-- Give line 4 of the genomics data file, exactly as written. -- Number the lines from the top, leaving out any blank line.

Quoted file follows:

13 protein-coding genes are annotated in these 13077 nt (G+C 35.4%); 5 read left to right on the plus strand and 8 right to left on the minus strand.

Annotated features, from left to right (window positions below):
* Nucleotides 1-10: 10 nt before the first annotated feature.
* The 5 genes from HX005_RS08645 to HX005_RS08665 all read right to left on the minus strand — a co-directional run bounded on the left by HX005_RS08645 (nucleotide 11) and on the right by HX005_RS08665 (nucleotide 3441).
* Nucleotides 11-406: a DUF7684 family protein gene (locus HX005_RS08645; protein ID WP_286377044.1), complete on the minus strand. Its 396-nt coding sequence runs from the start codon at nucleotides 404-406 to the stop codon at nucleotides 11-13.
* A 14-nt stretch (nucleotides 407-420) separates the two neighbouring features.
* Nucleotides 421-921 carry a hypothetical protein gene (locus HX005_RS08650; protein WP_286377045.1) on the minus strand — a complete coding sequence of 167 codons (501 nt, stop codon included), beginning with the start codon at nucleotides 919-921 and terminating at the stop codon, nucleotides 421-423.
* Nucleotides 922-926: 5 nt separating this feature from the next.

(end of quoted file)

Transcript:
* The 5 genes from HX005_RS08645 to HX005_RS08665 all read right to left on the minus strand — a co-directional run bounded on the left by HX005_RS08645 (nucleotide 11) and on the right by HX005_RS08665 (nucleotide 3441).